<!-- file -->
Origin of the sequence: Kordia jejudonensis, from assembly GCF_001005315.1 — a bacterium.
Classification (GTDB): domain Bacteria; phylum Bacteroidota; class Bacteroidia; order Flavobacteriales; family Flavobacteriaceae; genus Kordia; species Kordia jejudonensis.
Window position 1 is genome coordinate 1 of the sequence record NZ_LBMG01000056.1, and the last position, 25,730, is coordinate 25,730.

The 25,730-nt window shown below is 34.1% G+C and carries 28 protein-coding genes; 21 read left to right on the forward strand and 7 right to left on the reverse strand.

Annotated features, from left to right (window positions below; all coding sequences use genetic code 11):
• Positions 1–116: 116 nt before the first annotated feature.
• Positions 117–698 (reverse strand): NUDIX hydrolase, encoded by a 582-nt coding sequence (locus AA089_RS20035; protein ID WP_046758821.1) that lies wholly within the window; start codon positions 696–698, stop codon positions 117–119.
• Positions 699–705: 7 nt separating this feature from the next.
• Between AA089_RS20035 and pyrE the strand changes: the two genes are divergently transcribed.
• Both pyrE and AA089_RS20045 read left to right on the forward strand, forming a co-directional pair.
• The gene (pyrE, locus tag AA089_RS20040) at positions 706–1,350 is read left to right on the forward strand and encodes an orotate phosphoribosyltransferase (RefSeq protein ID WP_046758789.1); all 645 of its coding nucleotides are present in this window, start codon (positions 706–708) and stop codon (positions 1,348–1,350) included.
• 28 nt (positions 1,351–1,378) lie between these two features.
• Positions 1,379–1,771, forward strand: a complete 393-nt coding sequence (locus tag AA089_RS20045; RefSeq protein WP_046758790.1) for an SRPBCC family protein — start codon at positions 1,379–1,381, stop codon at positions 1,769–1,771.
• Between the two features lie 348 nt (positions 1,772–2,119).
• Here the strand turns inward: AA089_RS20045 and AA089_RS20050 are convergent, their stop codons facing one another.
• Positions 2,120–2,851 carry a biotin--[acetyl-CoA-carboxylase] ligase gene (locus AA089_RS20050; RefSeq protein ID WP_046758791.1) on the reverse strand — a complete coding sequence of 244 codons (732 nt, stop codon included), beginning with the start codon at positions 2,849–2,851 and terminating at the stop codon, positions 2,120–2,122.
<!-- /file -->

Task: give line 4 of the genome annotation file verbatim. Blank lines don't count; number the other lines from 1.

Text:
The 25,730-nt window shown below is 34.1% G+C and carries 28 protein-coding genes; 21 read left to right on the forward strand and 7 right to left on the reverse strand.